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Dynamic morphological plasticity in response to emergence timing in Abutilon theophrasti (Malvaceae)

Citation

Wang, Shu (2022), Dynamic morphological plasticity in response to emergence timing in Abutilon theophrasti (Malvaceae), Dryad, Dataset, https://doi.org/10.5061/dryad.n8pk0p2w7

Abstract

Selections on emergence time might be conflicting, suggesting the existence of the optimal emergence time for plants. However, we know little about this and how morphological plasticity contributes to the strategies of plants in response to emergence timing. To better understand this issue in a dynamic perspective, we conducted a field experiment by subjecting plants of Abutilon theophrasti to four emergence treatments (ET1~ET4) and measuring a number of mass and morphological traits on them at different growth stages (I~IV). At day 50, 70 and/or final harvest, among all ET treatments, plants germinated in late spring (ET2) performed the best in total mass, spring germinants (ET1) and ET2 performed better in stem allocation, stem and root diameters than later germinants (ET3 and ET4); summer germinants (ET3) had the highest reproductive mass and allocation, while late-summer germinants (ET4) had the greatest leaf mass allocation, with greater or canalized leaf number and root length traits than others. Plants that emerged in late spring can maximize their growth potential, while those with either advanced or delayed emergence are still capable of adaptation via allocation and morphological plasticity. Early germinants (ET1 and ET2) preferred stem growth to leaf and reproductive growth, due to sufficient time for reproduction in growth season. With limited time for growth, plants emerged late may prefer to quicken leaf growth (indicated by increased leaf mass allocation and leaf number) at the cost of stem or root growth for complete life cycle, reflecting both positive and negative effects of delayed emergence.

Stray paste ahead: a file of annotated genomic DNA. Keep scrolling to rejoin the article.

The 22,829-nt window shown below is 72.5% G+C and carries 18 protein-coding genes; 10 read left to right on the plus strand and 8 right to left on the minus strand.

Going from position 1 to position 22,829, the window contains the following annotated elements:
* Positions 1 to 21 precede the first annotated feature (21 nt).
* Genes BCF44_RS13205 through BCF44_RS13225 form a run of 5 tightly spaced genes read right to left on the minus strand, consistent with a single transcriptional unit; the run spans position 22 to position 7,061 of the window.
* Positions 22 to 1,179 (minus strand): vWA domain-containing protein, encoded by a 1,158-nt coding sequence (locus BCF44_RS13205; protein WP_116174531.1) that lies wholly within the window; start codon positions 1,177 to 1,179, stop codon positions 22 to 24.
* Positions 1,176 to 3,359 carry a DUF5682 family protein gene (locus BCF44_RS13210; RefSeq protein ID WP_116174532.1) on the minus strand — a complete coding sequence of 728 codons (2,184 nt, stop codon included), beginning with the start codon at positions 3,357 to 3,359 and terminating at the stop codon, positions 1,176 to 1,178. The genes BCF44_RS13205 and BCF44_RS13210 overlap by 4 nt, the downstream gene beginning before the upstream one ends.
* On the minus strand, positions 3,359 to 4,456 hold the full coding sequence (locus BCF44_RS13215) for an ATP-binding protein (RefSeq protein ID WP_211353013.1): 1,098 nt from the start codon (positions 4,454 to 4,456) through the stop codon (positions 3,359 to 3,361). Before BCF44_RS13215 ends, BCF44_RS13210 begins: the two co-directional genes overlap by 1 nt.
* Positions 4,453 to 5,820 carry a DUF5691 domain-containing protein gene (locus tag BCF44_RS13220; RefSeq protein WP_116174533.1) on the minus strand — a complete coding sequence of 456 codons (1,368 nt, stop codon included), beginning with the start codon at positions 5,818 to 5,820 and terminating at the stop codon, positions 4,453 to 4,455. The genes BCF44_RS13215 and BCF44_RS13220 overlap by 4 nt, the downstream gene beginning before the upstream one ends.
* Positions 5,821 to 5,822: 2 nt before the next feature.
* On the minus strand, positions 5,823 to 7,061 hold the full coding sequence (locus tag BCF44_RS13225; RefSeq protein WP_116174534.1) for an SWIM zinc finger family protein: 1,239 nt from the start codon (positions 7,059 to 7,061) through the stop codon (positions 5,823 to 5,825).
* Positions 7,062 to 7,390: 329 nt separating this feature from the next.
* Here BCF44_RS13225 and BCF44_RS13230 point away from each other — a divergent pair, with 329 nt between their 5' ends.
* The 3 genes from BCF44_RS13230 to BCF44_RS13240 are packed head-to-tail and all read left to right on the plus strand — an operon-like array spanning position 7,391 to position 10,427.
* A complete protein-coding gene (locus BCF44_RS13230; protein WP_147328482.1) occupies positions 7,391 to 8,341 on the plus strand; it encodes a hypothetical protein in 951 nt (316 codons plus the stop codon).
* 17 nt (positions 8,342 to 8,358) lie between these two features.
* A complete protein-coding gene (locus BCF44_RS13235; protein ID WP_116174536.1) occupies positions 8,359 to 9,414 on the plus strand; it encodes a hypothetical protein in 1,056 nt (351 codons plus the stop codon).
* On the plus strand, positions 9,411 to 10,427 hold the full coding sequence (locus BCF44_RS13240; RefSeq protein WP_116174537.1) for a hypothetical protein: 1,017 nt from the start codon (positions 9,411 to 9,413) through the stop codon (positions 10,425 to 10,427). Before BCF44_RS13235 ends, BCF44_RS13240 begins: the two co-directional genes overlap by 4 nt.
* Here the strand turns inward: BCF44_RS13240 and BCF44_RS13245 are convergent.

Funding

National Natural Science Foundation of China, Award: 31800335

National Natural Science Foundation of China, Award: 32171511